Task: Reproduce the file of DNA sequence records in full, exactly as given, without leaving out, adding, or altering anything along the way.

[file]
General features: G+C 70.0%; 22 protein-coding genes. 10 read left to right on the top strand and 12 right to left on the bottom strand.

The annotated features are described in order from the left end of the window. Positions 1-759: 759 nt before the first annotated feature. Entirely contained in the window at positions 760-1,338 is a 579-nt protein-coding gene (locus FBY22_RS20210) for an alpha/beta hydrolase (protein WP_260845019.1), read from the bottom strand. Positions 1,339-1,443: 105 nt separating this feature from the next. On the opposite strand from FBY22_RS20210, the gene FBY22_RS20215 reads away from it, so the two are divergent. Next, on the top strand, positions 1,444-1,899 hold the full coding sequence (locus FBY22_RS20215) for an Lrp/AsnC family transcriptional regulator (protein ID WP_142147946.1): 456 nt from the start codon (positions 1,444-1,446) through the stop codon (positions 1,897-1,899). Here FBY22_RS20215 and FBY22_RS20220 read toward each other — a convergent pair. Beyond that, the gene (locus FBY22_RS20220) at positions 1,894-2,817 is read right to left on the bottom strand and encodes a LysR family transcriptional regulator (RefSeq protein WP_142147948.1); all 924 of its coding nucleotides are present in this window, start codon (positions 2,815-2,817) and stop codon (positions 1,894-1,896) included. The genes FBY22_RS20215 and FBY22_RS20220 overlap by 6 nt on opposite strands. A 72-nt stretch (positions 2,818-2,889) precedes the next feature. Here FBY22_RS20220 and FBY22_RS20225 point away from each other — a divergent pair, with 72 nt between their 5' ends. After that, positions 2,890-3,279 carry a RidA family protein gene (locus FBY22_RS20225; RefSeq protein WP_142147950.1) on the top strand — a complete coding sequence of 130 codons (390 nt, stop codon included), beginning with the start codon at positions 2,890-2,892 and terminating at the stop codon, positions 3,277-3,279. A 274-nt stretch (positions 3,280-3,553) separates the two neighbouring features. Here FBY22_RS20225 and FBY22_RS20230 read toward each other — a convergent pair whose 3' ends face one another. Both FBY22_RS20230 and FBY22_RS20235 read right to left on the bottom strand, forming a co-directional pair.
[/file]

General features: G+C 70.0%; 22 protein-coding genes. 10 read left to right on the top strand and 12 right to left on the bottom strand.

The annotated features are described in order from the left end of the window. Positions 1-759: 759 nt before the first annotated feature. Entirely contained in the window at positions 760-1,338 is a 579-nt protein-coding gene (locus FBY22_RS20210) for an alpha/beta hydrolase (protein WP_260845019.1), read from the bottom strand. Positions 1,339-1,443: 105 nt separating this feature from the next. On the opposite strand from FBY22_RS20210, the gene FBY22_RS20215 reads away from it, so the two are divergent. Next, on the top strand, positions 1,444-1,899 hold the full coding sequence (locus FBY22_RS20215) for an Lrp/AsnC family transcriptional regulator (protein ID WP_142147946.1): 456 nt from the start codon (positions 1,444-1,446) through the stop codon (positions 1,897-1,899). Here FBY22_RS20215 and FBY22_RS20220 read toward each other — a convergent pair. Beyond that, the gene (locus FBY22_RS20220) at positions 1,894-2,817 is read right to left on the bottom strand and encodes a LysR family transcriptional regulator (RefSeq protein WP_142147948.1); all 924 of its coding nucleotides are present in this window, start codon (positions 2,815-2,817) and stop codon (positions 1,894-1,896) included. The genes FBY22_RS20215 and FBY22_RS20220 overlap by 6 nt on opposite strands. A 72-nt stretch (positions 2,818-2,889) precedes the next feature. Here FBY22_RS20220 and FBY22_RS20225 point away from each other — a divergent pair, with 72 nt between their 5' ends. After that, positions 2,890-3,279 carry a RidA family protein gene (locus FBY22_RS20225; RefSeq protein WP_142147950.1) on the top strand — a complete coding sequence of 130 codons (390 nt, stop codon included), beginning with the start codon at positions 2,890-2,892 and terminating at the stop codon, positions 3,277-3,279. A 274-nt stretch (positions 3,280-3,553) separates the two neighbouring features. Here FBY22_RS20225 and FBY22_RS20230 read toward each other — a convergent pair whose 3' ends face one another. Both FBY22_RS20230 and FBY22_RS20235 read right to left on the bottom strand, forming a co-directional pair.